I'm getting a little ahead of myself here. Think about when a single event happens (like a battle where you might have the option to go and assist) and there is a lack of your characters presence; the entire battle would tip in the oppositions favor based on your preference. Those differences would reach back into your chosen plot line (by a visit from a broken and shattered man who is one of your friendly contacts) and show you the changes that were happening in the world around you where you might have had an effect (now that the entire community has been wiped out, plot lines that may have had a way to direct you through to that climactic conclusion of the biggest story are gone, and you must make due with your current life).

Bethesda has almost mastered this in the Fallout and Elder Scrolls games, except for their major plot points. No matter what you choose during your time, to complete the most rewarding parts of the game and see the reason you have been "chosen" you must pass through specific trials that are predetermined as your destined path. You can slay anyone who may have a job for you, or just wander the forest as a hermit. However choosing the obscure way of playing has no reward since it was added as a feature and not a plot device. The actions you take and their effect on the world, is different than having an effect on a successful plot.

See, a plot is hard to construct without control (or if Ken creates it, minimal control). Essentially, in a games plot there needs to be three major themes/events: the rise of the story, the climax, and the fall of the story following the climax. To build to that climax successfully, you need suspense, foreshadowing, character development, and intellectual and emotional investment from the audience. Without a definite climax or fall, building a plot rise to ambiguous points is difficult. Which is why all developers include plot or space-time chokepoints in their stories to develop the plot successfully no matter the characters choices.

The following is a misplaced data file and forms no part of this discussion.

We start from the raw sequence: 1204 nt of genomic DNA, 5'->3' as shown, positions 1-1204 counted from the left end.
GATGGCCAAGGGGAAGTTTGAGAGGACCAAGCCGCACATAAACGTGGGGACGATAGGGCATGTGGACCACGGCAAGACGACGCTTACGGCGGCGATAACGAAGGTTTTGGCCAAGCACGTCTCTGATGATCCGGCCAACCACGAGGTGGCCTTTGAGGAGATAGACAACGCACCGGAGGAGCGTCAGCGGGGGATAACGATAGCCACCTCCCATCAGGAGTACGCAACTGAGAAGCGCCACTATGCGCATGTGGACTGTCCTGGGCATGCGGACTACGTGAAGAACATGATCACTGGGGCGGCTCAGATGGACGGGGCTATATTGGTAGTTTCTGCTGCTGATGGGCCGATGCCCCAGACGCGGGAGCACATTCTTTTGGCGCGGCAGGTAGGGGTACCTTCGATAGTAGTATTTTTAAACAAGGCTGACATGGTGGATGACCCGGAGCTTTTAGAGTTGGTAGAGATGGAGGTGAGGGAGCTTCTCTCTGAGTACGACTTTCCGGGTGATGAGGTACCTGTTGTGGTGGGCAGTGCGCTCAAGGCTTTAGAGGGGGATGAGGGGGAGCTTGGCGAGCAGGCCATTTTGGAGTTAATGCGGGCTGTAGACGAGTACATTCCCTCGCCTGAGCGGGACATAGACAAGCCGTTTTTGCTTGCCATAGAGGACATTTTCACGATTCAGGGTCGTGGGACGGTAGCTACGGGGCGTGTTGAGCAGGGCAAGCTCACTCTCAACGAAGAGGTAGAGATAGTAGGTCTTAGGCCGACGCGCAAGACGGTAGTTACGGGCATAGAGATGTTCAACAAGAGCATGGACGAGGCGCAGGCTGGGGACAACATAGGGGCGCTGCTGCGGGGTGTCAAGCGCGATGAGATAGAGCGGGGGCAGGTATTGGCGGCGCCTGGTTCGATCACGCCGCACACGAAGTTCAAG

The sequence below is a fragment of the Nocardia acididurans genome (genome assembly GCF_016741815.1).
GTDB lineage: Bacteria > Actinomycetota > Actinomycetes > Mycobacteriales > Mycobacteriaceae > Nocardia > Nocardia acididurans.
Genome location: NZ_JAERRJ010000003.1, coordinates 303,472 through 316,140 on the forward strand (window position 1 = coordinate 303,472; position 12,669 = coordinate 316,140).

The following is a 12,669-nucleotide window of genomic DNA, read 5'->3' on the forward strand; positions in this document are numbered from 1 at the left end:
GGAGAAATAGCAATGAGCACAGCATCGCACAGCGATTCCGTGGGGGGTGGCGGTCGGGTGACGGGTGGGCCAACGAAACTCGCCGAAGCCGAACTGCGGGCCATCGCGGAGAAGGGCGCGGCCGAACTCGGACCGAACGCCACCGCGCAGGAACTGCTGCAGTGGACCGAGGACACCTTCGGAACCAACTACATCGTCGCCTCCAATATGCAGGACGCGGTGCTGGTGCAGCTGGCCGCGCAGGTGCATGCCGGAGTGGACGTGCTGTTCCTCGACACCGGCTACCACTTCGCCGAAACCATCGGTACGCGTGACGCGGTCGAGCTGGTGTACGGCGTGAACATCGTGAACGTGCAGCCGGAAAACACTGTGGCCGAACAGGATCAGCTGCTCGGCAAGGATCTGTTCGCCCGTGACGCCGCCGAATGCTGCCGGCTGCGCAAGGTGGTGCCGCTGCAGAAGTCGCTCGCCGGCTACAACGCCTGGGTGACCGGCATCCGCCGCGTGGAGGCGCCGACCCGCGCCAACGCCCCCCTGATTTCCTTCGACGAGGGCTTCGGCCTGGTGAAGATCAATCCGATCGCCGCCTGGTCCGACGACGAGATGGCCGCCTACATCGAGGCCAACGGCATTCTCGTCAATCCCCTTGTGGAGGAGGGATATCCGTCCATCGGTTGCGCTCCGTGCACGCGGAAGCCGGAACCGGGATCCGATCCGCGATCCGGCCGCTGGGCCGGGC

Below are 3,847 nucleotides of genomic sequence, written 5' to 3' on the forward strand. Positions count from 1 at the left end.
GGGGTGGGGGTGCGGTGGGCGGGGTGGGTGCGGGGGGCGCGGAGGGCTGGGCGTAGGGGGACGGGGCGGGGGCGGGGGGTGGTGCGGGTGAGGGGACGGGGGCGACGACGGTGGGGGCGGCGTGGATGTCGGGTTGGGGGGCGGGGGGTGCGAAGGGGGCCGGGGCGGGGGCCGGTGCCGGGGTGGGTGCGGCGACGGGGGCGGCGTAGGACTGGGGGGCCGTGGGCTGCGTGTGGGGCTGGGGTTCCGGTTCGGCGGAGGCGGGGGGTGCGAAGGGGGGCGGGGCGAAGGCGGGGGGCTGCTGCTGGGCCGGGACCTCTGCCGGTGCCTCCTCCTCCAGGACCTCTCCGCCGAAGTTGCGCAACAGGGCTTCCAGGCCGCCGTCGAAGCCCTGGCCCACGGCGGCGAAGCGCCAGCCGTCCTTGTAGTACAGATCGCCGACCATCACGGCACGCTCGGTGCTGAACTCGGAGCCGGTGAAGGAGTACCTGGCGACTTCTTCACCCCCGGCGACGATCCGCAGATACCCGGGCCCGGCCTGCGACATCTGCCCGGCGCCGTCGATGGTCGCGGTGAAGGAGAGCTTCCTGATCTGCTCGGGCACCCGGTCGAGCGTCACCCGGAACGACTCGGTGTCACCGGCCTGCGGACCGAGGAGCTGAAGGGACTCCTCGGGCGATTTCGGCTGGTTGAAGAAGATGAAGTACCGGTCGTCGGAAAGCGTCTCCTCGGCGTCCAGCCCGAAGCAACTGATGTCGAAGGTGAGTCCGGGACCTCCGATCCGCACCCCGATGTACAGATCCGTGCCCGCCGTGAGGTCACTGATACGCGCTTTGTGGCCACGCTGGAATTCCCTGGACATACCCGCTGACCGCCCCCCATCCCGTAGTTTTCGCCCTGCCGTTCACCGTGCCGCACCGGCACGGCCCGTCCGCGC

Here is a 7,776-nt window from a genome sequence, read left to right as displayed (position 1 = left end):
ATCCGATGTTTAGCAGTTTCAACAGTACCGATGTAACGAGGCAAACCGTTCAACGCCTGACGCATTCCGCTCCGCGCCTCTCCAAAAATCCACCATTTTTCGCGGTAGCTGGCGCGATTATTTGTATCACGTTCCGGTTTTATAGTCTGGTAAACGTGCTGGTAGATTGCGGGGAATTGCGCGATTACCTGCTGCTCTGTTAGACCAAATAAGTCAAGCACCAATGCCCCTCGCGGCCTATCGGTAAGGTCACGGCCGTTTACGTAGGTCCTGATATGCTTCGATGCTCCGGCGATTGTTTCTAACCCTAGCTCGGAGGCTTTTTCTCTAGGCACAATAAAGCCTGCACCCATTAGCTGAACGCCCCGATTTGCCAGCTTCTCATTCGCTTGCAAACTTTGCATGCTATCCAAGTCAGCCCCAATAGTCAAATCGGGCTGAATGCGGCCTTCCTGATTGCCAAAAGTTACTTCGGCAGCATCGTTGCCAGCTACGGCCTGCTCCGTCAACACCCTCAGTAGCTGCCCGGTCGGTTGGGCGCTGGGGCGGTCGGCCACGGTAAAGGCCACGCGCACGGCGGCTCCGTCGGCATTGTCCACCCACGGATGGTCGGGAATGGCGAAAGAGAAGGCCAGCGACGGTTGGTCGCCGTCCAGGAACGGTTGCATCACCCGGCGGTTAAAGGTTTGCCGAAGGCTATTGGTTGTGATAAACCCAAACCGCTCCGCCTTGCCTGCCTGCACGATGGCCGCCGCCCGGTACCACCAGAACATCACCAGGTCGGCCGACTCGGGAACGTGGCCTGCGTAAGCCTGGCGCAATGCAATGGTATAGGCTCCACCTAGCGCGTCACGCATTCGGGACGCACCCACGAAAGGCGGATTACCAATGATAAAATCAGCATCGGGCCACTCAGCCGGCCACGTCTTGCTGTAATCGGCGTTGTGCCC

Now imagine a world where there are not specific plot points you must reach to move YOUR story along. Where predetermination is generated from within the gamer instead of by the developer. Where the smallest portions of the world are ready to be attached in a tapestry and the thread is held by the gamer. You may care about helping the needy, or fending for yourself, but both lead you in different directions entirely. There is no "final boss", only those people and beasts that act as obstacles to the goal that you set for yourself.

Simplified, this is what I imagine the plot lines of Ken Levine's modular plot driven game to look like.
Unfortunately this kind of world building, would take a very long time and require massive resources; unless you could find a way to make these choices act in a modular way. Where you could control portions of the plot, but not the eventual outcome for the player. Where you could master the art of "Plot Legos" and deliver a world where outcomes of some plot modules either restrict or open other plot modules in an inconspicuous way. And eventually deliver you a story that is at least partially unique to you as the audience.

If anyone can break this barrier and introduce the gaming community into a new era of gaming based on choice, I believe that Ken Levine can. Even as I watch my wife get slaughtered over and over in the tale of Booker Dewitt, I know that somewhere out there she may have chosen a different path, and sadly she might never have played Bioshock. Now isn't that exciting?

"Heads or tails?"